A Very AARP Valentine’s Day

Maybe it was discovering that just about every musical and movie reference I knew was lost on anyone under 30. Perhaps it was passing the half-century mark and seeing that not only had some of my dreams gone missing, some even remained unpacked. Maybe it was the arrival of my complimentary copy of AARP Magazine and knowing I could now get discounts at movie theaters and select restaurants such as Olive Garden and Bubba Gump Shrimp Co. (I saw The One and I, slumped in a booth in Denny’s, gumming our Grand Slamwiches on Valentine’s Day when we’re in our 80’s.)

Whatever the cause, late last year I began having what life coaches—and Cosmo Magazine—are fond of labeling a midlife crisis.

The One handled his crisis a few years earlier by buying a 2005 Mustang (white with red interior, which he coveted ever since he bought the Matchbox version back in the ’70s). Driving around metaphorically created distance from whatever was haunting him.

I didn’t have the money to buy back two decades of my life, so my “situation” followed me around in lockstep. This wasn’t a sitcom kind of crisis, where after 22 1/2 minutes the salve of comedy makes everything better. Try as I might, my humor failed me. Even I couldn’t joke my way out of this one.

So I did what I always do when I’m confused. I started making lists. As you know, I’m fond of them. They clarify and comfort. I struggled through “What makes me happy?” and “What legacy will I leave behind?” Yet I had a significantly easier time with “What am I depressed about?”, “Where did I fail?”, and “What didn’t I accomplish?” That damn half-empty glass again.

As I mulled over these lists—something I suggest you never attempt with a bottle of wine by your side and Edith Piaf on your iPod—I began to understand what I was really trying to do. And that was come to terms with the fact that one day I will [clears throat here] cease to exist. Will no longer be. The world of David Leite—the good, the bad, the self-centered—will be gone. What will I have left behind? Will I be missed? Will I even matter?

Then I had that inevitable, horrible thought—the one that’s so easy to keep at bay in your 20s, 30s, even 40s. What if The One goes first? A part of me would also cease to exist, would also no longer be. The part that is me around him—and only him. The part that no one sees, the part that has been cobbled together and burnished by spending the past 6,702 days with him.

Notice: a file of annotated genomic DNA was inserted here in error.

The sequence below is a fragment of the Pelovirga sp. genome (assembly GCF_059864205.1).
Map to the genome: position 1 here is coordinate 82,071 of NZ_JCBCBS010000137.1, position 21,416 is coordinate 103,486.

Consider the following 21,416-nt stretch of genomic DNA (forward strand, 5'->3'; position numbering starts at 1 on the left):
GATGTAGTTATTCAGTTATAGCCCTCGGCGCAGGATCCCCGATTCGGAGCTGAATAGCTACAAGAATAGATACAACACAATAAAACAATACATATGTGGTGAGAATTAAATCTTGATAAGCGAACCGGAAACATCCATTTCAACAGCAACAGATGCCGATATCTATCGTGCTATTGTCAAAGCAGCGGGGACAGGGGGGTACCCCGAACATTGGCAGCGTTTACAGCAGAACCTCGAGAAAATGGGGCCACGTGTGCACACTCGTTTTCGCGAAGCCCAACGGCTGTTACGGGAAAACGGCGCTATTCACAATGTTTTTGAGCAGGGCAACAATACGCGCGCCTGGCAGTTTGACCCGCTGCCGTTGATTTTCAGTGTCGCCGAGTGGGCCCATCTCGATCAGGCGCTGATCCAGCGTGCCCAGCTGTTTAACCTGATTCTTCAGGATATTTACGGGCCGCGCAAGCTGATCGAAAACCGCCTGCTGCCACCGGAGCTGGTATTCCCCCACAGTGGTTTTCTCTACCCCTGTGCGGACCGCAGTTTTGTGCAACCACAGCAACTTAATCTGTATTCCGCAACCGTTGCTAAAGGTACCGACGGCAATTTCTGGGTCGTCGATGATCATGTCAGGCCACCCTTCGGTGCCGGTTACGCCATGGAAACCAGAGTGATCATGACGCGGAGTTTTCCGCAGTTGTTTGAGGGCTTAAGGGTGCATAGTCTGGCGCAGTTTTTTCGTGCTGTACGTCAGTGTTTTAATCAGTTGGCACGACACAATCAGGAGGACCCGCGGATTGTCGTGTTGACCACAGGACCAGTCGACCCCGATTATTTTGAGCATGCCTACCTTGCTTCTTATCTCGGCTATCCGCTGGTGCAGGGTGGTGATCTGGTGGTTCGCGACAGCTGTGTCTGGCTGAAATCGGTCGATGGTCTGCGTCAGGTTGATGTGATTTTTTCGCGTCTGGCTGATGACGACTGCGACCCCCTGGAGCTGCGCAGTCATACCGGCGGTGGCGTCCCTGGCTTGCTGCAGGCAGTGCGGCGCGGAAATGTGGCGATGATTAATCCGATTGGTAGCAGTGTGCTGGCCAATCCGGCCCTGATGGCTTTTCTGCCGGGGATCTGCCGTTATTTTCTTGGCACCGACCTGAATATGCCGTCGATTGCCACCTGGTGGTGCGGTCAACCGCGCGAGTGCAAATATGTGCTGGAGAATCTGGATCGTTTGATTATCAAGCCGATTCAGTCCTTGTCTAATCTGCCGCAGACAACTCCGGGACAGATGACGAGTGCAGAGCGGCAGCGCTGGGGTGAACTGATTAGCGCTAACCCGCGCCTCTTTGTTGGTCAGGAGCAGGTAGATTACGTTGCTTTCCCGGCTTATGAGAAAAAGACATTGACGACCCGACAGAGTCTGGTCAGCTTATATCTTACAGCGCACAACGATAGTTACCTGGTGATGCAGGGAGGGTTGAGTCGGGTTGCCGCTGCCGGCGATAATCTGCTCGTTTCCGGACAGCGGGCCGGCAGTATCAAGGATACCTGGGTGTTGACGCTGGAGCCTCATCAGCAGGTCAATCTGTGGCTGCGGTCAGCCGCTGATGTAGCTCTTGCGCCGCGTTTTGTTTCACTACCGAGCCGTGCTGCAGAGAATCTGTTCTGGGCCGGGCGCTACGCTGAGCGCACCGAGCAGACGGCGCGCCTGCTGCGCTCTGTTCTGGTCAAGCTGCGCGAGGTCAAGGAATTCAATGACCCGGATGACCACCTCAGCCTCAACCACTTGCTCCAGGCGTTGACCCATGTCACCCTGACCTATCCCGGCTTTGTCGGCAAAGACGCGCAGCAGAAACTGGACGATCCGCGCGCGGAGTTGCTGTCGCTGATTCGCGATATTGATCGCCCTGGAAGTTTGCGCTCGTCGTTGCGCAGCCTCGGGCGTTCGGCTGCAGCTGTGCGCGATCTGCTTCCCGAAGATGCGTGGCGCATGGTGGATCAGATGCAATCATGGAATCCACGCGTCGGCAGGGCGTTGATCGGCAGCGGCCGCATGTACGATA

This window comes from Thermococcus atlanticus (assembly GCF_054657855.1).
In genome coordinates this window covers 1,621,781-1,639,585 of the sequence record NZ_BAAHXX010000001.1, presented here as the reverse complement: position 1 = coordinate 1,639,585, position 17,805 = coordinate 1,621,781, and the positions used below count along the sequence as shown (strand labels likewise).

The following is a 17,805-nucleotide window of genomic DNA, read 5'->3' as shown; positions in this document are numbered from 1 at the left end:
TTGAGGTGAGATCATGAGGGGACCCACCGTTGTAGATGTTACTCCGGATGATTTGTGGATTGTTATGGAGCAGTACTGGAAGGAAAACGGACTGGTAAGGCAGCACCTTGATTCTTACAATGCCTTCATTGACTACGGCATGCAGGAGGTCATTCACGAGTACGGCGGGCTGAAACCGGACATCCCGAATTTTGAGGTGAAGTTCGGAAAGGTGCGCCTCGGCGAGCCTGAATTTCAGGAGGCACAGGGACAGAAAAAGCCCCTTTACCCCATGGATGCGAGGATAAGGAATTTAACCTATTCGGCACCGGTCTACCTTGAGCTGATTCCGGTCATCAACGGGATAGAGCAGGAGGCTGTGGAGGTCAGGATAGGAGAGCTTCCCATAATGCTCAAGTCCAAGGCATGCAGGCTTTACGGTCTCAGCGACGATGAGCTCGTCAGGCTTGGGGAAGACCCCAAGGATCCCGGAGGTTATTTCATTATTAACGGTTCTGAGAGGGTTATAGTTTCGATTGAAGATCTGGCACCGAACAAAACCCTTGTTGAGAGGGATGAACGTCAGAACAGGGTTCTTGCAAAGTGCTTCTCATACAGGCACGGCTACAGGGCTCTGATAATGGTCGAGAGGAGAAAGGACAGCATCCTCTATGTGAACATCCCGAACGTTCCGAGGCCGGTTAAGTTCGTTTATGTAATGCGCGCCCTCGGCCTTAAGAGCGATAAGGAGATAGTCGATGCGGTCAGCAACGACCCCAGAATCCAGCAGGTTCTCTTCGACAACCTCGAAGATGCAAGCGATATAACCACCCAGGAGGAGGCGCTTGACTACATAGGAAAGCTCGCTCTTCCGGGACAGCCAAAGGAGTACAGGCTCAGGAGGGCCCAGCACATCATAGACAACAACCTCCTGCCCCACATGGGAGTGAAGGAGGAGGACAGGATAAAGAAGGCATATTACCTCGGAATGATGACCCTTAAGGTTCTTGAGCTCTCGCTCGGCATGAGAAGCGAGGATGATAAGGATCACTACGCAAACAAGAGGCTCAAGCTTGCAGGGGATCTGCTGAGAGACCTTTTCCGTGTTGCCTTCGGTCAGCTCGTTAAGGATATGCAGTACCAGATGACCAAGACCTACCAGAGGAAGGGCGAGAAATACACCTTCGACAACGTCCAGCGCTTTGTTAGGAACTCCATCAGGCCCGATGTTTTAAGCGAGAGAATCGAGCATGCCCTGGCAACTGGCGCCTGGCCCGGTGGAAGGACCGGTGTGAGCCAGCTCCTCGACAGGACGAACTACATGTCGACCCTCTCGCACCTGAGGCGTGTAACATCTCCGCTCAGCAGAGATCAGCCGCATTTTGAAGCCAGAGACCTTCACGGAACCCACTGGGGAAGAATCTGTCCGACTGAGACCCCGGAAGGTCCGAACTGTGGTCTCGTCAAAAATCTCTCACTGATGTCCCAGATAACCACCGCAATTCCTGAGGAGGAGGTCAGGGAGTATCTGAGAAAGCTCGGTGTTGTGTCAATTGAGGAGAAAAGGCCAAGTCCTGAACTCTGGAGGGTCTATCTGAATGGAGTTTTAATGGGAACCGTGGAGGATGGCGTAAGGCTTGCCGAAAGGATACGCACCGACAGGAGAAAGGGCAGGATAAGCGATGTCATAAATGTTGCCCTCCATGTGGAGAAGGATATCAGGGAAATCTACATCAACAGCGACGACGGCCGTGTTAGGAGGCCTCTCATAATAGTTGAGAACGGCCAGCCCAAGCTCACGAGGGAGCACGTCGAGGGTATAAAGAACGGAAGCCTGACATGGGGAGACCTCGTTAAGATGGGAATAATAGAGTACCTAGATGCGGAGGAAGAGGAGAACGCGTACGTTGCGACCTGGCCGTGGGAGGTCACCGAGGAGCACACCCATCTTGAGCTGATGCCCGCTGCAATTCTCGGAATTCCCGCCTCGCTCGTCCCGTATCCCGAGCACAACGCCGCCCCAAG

What I did then surprised me. I wrote a kind of list I’d never written before. I wanted something that would remind me, in thick ink lest my eyesight started going, of what I would’ve missed out on had he not answered my personal ad in New York Magazine all those years ago. (Yes, that’s right, folks, he was my mail-order partner long before online dating became commonplace—or even chic.) Here it is, my inside-out Valentine’s Day wish to him.

What If I’d Never Met The One…?

1. I would still covet milk chocolate instead of dark chocolate.

2. I would never have whispered intimacies to him on Paris’s Pont Neuf at night.

3. I would still be wearing shoes that were way too tight for me. (The One was a shoe salesman decades ago.)

4. I wouldn’t have the pleasure of gazing at views north to the Upper West Side, east over Central Park, and south to the Chrysler Building every single day from our apartment, because it was The One who convinced me the place was a great investment. And it is. (After shoes, he started selling real estate.)

5. I would never, ever, ever deign to use endearments such as “tateleh,” “lovie,” “mon cher,” “poppie,” or the amalgam “pussycake” with anyone. Nor would I allow anyone to call me “Dave,” as if I were a gas station attendant.

6. I wouldn’t have a home in Connecticut. (Full confession: It’s The One’s, as he paid for it entirely. He also insisted that I keep my half of the profit from the sale of our first home to use as seed money for my career.)

7. I wouldn’t have had an escort to the James Beard Awards, where all he did three years in a row, bless his heart, was act like a human Xanax and talk me down from a panic attack for two hours straight.

8. I wouldn’t have had the chance to fall irrevocably head over heels for the kids, the cats, which he rescued through a bulletin board at work. And who have made me supremely happy.

9. I wouldn’t have someone constantly, incessantly making fun of my singing. (Come to think of it, I really wouldn’t miss that.)